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Reviews » Blu-ray Reviews » Alita: Battle Angel (Blu-ray)
Alita: Battle Angel (Blu-ray)
Fox // PG-13 // July 23, 2019 // Region Free
List Price: $49.99 [Buy now and save at Amazon]
Review by Jesse Skeen | posted August 5, 2019 | E-mail the Author
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James Cameron was considering two projects to take on- Avatar or a movie based on the Japanese manga series "Battle Angel Alita". It was a tough call but he went with Avatar and then decided to spend the foreseeable future making sequels to it. Director Robert Rodriguez was disappointed as he had wanted to see how he would have brought "Alita" to the screen, and after a conversation Rodriguez ended up making the movie himself based on Cameron's script.

The year is 2563, 300 years after "The Fall", the apocalyptic event that destroys most of the world which is a central happening in many of these stories. Mankind rebuilds in a place called Iron City, which sits on earth below the floating city of Zalem where the elite live and is off-limits to the lower-class below. These aren't just regular humans though, many of them are cyborgs with as little as one limb or as much as their entire body being mechanical. A cool thing is that many of their parts are interchangeable, so for example if a cyborg gets most of its body blown apart in a fight their human portion can be transplanted into a new one. A dismembered human can also be rebuilt in a similar way. Dr. Ido (Christoph Waltz) makes his living performing these operations and doing general repairs for the cyborgs. Zalem tosses its garbage down into Iron City, and Ido regularly rummages through it- one day finding the upper torso of a young girl cyborg. He rebuilds her and becomes a sort of Gepetto to her. He names her Alita, after his own daughter who was killed by intruders earlier. Rosa Salazar plays Alita, but it's a pretty unconventional performance as we don't really see her in this movie. Alita appears pretty convincing, but there's just a few things about her that show she isn't real, mainly her oversized eyes. Salazar performed her role in a motion-capture suit and was then digitally replaced, and the effect is so seamless you would hardly know.

The movie plays mainly as an origin story, as there is a lot going on but to those unfamiliar with the original story it's a bit chaotic. Ido is first very protective of Alita, but she sneaks out anyways and ends up saving him from trouble with the local bad guys. When she's suddenly forced to fight, it turns out she can kick some serious ass- and this triggers memories of what she was doing before ending up in the scrapyard. It seems she used to be a great fighter. When she learns about the city's Hunter-Warriors (bounty hunters essentially) she wants to become one of them but Ido strictly tells her no way. Alita also learns of the popular sport Motorball, which is played on roller skates (yes, this has been done before, but it still looks pretty cool onscreen.) She meets Hugo (Keean Johnson) who is into the sport and aspires to one day move up to Zalem, doing so by being part of a group that harvests parts from cyborgs in often unethical ways. He keeps that detail hidden and the two of them bond before the real trouble starts.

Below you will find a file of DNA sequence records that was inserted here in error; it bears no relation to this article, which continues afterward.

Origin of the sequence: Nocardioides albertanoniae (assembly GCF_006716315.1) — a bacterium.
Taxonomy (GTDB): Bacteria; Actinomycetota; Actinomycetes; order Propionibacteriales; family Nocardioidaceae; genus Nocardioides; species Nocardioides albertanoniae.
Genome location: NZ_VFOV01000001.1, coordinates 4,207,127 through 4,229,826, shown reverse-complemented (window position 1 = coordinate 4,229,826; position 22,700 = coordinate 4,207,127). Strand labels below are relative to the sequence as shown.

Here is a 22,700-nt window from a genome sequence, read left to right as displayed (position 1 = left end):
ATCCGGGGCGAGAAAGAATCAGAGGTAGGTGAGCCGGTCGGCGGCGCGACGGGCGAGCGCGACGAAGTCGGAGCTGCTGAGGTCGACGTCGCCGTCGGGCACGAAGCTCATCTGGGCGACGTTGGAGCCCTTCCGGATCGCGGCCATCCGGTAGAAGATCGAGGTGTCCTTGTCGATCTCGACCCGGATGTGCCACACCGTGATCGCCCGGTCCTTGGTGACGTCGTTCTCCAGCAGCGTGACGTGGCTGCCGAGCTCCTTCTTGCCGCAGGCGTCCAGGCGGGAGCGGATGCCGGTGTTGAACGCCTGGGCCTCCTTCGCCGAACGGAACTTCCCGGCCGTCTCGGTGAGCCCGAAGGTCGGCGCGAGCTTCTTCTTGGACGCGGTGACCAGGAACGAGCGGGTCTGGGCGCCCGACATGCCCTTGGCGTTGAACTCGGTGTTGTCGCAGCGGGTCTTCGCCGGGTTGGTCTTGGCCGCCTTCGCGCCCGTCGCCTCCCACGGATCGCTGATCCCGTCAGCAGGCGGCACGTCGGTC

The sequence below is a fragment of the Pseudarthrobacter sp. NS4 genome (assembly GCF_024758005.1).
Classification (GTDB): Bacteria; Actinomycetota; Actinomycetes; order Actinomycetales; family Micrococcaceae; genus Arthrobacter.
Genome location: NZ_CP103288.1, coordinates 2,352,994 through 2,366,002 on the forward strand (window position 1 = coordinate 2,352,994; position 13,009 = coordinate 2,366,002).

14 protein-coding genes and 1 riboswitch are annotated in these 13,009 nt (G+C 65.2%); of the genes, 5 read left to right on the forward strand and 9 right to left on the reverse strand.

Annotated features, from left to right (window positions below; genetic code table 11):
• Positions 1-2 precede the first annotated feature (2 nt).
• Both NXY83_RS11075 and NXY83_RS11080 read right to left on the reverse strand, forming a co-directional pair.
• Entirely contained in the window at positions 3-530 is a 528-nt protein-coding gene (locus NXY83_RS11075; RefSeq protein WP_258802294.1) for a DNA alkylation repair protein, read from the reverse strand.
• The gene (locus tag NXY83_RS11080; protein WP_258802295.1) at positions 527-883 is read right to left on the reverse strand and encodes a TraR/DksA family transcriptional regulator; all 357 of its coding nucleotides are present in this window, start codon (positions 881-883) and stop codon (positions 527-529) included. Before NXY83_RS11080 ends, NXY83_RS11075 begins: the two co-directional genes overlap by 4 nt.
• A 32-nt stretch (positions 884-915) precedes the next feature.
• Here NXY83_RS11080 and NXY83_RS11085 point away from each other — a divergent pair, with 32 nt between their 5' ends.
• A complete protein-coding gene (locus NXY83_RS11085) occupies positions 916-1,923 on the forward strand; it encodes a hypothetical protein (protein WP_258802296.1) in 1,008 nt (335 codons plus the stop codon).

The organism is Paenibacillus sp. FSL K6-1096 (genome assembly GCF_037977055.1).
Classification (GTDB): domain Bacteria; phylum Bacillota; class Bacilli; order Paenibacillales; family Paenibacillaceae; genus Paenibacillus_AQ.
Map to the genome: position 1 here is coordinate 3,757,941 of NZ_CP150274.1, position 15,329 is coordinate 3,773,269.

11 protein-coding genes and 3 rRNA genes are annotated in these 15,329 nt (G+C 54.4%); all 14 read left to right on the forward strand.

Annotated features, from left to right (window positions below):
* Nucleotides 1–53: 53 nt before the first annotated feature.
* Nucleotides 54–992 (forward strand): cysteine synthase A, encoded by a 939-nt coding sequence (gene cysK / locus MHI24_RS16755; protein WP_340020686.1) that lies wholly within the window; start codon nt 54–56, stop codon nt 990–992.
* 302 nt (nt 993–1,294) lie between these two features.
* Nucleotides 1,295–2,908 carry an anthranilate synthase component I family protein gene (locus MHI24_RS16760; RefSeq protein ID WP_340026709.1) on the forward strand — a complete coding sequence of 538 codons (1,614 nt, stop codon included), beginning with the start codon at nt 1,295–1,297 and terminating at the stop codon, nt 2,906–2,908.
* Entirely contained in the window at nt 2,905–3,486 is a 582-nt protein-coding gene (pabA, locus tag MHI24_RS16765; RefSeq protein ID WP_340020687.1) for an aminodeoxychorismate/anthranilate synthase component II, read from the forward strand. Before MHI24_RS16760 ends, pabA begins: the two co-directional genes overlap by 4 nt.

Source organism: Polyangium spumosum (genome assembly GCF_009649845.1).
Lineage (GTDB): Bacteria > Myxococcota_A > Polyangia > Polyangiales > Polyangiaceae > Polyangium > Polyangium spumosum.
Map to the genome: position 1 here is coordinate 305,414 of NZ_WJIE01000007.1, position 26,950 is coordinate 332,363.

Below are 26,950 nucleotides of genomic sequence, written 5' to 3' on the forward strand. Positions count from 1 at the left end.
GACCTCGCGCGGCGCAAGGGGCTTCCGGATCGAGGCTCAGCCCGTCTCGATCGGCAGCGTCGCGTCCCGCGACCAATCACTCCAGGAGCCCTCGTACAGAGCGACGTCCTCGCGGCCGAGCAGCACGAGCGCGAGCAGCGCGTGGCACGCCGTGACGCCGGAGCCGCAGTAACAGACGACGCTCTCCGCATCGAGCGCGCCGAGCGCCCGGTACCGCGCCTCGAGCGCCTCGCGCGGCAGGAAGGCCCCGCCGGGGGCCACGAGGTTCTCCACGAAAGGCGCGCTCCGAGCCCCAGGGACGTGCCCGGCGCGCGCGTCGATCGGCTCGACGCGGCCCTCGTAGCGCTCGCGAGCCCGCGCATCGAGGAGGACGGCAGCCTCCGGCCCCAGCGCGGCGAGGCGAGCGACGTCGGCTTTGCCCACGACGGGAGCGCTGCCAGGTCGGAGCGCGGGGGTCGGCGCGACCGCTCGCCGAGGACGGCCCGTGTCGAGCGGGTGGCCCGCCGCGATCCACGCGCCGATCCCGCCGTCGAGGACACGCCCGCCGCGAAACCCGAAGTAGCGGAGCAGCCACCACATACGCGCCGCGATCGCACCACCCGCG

There's a gang of bad cyborgs led by the hulking Grewishka, played by Jackie Earle Haley who's unrecognizable here- though all you really see of him is his head. The rest of him is an animated mass of machinery, which like most of the effects is pretty convincing. He's an enemy of Ido and vows to destroy Alita once he learns of her existence. Another bad guy is the human Vector (Mahershala Ali) who runs much of the Motorball tournaments and is behind the parts-harvesting- he also wants Alita destroyed. Again, there aren't many resolutions to these conflicts, instead it feels like an introduction to the characters and settings that could be further explored in further movies. A number of graphic novels have already been printed so there should be plenty to draw from if that happens. Rodriguez seems to have a knack for seamlessly blending CG characters into live action- I first noticed this in Spy Kids which looked cartoony but still quite convincing. Here that cartoony look is lost in favor of more realistic effects.

Picture, Sound and Subtitles:

I was quite excited for this movie because it was shot in true, 2-camera 3D, not post-converted like most other 3D titles. However this edition only presents the movie in flat 2D. A 3D Blu-Ray is available separately along with a 4K UHD disc (which of course doesn't support 3D). I ended up buying that edition and first watched the movie in 3D, but received the 2D edition for review so will focus on that. I will say that the 3D is very immersive without being gimmicky- watching the 2D version it isn't obvious that you're missing anything, but if you've seen both it still feels like a different movie. I usually liken watching a 3D movie in 2D to watching a color movie in black and white, and that's pretty much the effect here. I did find that the 3D basically forced me to draw my attention to certain parts of the picture, while the 2D version allowed me to study the backgrounds more actively- of course I was also already familiar with the movie at that point and looking for some of the smaller details. Overall the 2D Blu-Ray is watchable, but loses a bit without the depth.